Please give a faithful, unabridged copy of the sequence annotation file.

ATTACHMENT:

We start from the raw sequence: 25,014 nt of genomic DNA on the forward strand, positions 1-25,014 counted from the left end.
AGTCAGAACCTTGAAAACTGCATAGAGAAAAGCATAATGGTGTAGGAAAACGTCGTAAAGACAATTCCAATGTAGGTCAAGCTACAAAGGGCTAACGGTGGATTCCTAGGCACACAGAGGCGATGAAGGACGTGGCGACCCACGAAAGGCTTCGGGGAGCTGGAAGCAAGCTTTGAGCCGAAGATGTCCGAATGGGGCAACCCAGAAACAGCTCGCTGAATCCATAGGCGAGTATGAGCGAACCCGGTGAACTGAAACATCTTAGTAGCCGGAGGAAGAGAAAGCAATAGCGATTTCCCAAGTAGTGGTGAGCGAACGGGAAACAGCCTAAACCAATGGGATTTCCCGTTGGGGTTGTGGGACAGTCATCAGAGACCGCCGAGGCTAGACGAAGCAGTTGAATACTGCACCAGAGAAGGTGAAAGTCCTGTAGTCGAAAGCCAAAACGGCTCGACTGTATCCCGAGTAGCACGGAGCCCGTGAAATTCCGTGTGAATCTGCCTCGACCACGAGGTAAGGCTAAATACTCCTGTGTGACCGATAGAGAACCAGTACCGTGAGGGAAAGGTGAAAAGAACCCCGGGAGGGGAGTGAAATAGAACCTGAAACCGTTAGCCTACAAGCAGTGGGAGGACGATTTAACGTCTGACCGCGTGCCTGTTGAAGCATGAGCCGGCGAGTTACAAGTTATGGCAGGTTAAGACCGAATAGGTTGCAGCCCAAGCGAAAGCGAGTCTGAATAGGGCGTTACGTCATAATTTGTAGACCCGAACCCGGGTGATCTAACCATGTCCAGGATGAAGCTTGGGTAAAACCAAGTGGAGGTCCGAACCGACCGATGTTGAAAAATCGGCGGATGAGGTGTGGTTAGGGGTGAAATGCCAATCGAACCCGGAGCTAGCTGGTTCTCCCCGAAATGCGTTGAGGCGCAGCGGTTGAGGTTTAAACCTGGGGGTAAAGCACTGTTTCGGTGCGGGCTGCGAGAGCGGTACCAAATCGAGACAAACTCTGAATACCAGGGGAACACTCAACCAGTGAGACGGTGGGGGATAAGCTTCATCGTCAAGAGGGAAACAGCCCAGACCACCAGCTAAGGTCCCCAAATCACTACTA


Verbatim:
We start from the raw sequence: 25,014 nt of genomic DNA on the forward strand, positions 1-25,014 counted from the left end.
AGTCAGAACCTTGAAAACTGCATAGAGAAAAGCATAATGGTGTAGGAAAACGTCGTAAAGACAATTCCAATGTAGGTCAAGCTACAAAGGGCTAACGGTGGATTCCTAGGCACACAGAGGCGATGAAGGACGTGGCGACCCACGAAAGGCTTCGGGGAGCTGGAAGCAAGCTTTGAGCCGAAGATGTCCGAATGGGGCAACCCAGAAACAGCTCGCTGAATCCATAGGCGAGTATGAGCGAACCCGGTGAACTGAAACATCTTAGTAGCCGGAGGAAGAGAAAGCAATAGCGATTTCCCAAGTAGTGGTGAGCGAACGGGAAACAGCCTAAACCAATGGGATTTCCCGTTGGGGTTGTGGGACAGTCATCAGAGACCGCCGAGGCTAGACGAAGCAGTTGAATACTGCACCAGAGAAGGTGAAAGTCCTGTAGTCGAAAGCCAAAACGGCTCGACTGTATCCCGAGTAGCACGGAGCCCGTGAAATTCCGTGTGAATCTGCCTCGACCACGAGGTAAGGCTAAATACTCCTGTGTGACCGATAGAGAACCAGTACCGTGAGGGAAAGGTGAAAAGAACCCCGGGAGGGGAGTGAAATAGAACCTGAAACCGTTAGCCTACAAGCAGTGGGAGGACGATTTAACGTCTGACCGCGTGCCTGTTGAAGCATGAGCCGGCGAGTTACAAGTTATGGCAGGTTAAGACCGAATAGGTTGCAGCCCAAGCGAAAGCGAGTCTGAATAGGGCGTTACGTCATAATTTGTAGACCCGAACCCGGGTGATCTAACCATGTCCAGGATGAAGCTTGGGTAAAACCAAGTGGAGGTCCGAACCGACCGATGTTGAAAAATCGGCGGATGAGGTGTGGTTAGGGGTGAAATGCCAATCGAACCCGGAGCTAGCTGGTTCTCCCCGAAATGCGTTGAGGCGCAGCGGTTGAGGTTTAAACCTGGGGGTAAAGCACTGTTTCGGTGCGGGCTGCGAGAGCGGTACCAAATCGAGACAAACTCTGAATACCAGGGGAACACTCAACCAGTGAGACGGTGGGGGATAAGCTTCATCGTCAAGAGGGAAACAGCCCAGACCACCAGCTAAGGTCCCCAAATCACTACTA